8. Is this what CBT is? A therapist paraphrasing you what your thoughts and fears are?
      Doesn't seem useful to me, in the slightest. I need tools to combat my depression… not have it explained to me.

    9. Thank you for this video. The symptoms of depression and the way "Lucy" displayed them, verbal and non-verbal, rang true. I really enjoyed the dialogue and the establishment of rapport/trust. Thank you so much, Judith! Look forward to seeing more from you.

    10. It is interesting to read the comments people, some of who sound like therapists, are crticising the process in which the therapist in the video is interacting with the client. If any therapaist is to publicly display a session they have with a client, they too would get such comments on the process. Unfortunately, a lot of therapists believe their delivery and approach is god-send.

      If you are therapist criticisn her skill and style, I would suggest make a consented recording and recieve critique, it helps so much. Also, put a video on youtube and you will also get inflammatory comments for how you practice.

    11. At what point does this dialogue become CBT? Or effective? As a therapist myself, this is exactly EXACTLY the reason why clients come to me from other counselors, or lose faith in the therapy process altogether. This is nothing more than Humanistic paraphrasing and swimming very inefficiently around the current symptoms instead of asking (and challenging) the root causes of so many things. "Where did this client learn that her performance was synonymous to marital discord or lack thereof?" "At what point did she feel that she had any control over her parents' issues?" The girl is feeling reactionary depression to her parents' break up, clear enough. But why? The answer lies wayyyyy back in her childhood, which is where the ABC of CBT becomes critical. Just sayin'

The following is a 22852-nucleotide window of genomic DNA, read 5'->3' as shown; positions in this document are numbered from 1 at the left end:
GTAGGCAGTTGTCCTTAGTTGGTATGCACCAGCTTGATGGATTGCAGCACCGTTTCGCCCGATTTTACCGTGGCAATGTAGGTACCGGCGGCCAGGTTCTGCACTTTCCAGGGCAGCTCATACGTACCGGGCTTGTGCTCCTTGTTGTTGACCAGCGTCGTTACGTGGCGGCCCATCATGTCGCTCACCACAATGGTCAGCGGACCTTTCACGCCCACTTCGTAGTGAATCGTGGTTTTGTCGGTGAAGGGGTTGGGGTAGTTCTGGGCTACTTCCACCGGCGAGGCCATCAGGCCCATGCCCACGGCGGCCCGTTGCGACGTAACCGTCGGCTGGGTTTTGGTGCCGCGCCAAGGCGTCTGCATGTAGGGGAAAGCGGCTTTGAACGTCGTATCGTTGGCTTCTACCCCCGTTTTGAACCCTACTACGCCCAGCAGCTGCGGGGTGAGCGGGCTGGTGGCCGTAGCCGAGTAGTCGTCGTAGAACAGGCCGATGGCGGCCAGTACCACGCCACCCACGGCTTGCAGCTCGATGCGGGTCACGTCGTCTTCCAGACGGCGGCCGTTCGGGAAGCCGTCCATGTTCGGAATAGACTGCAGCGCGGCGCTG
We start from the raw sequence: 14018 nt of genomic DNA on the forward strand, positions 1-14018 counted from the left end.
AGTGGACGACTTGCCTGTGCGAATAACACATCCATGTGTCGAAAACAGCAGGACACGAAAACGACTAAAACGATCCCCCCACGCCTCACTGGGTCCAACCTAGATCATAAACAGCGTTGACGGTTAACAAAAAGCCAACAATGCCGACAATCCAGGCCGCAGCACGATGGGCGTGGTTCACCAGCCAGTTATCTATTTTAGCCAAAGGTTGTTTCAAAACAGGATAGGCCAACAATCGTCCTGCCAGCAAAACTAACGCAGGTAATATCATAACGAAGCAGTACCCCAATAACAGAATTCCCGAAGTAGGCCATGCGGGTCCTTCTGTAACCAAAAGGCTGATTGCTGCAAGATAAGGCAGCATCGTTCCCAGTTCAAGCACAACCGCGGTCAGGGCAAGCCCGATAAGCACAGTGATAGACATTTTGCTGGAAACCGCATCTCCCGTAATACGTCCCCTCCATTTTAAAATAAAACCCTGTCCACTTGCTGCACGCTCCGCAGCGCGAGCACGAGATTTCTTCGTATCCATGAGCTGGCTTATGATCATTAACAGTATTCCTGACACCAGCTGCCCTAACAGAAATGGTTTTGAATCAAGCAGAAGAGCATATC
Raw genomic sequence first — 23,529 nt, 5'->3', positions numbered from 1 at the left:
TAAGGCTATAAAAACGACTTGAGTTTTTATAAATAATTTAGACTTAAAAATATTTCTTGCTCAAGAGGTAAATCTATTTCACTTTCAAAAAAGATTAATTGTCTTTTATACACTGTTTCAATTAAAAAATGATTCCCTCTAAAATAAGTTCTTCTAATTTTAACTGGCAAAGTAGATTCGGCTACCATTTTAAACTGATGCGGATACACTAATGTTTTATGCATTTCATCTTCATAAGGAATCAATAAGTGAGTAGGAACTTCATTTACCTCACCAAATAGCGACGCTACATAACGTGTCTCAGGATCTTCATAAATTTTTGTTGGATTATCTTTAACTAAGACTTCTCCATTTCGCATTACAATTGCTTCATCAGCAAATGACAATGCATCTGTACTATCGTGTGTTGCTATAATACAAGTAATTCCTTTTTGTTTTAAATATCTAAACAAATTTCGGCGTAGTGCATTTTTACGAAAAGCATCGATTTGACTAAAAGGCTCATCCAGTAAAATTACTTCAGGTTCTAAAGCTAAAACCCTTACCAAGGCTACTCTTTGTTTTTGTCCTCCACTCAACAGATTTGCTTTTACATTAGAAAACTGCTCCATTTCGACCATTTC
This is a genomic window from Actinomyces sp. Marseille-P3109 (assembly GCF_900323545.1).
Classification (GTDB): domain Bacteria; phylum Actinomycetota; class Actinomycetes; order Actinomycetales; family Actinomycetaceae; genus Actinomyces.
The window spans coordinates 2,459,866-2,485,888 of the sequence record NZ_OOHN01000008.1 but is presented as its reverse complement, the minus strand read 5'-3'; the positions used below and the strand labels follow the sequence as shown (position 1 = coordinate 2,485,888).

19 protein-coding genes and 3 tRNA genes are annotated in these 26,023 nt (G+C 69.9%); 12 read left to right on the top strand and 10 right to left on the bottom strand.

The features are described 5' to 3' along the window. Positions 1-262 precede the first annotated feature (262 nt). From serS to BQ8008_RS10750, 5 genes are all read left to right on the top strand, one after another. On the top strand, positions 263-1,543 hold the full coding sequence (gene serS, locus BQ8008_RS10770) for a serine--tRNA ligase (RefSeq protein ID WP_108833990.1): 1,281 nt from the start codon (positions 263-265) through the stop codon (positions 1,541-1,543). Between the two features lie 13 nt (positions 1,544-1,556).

12. I’m due for my first CBT session next week. This video was supper helpful before I experience my first session.
      Thankyou for sharing.

    13. This is a great example of a rapport-building first session. I’m an LMSW in my 19th year of practice. There are reasons for everything she is doing. Instead of criticizing, ask- If you truly want to understand why the approach is like this. There are reasons. It saddens me that there are so many critical comments of the therapist and ignorant comments about the client. It also saddens me that so many people don’t get to see a high quality therapist like this. Therapy can be so beneficial for so many.
      I specialize in treating self-injury. My website: diamondcounseling.org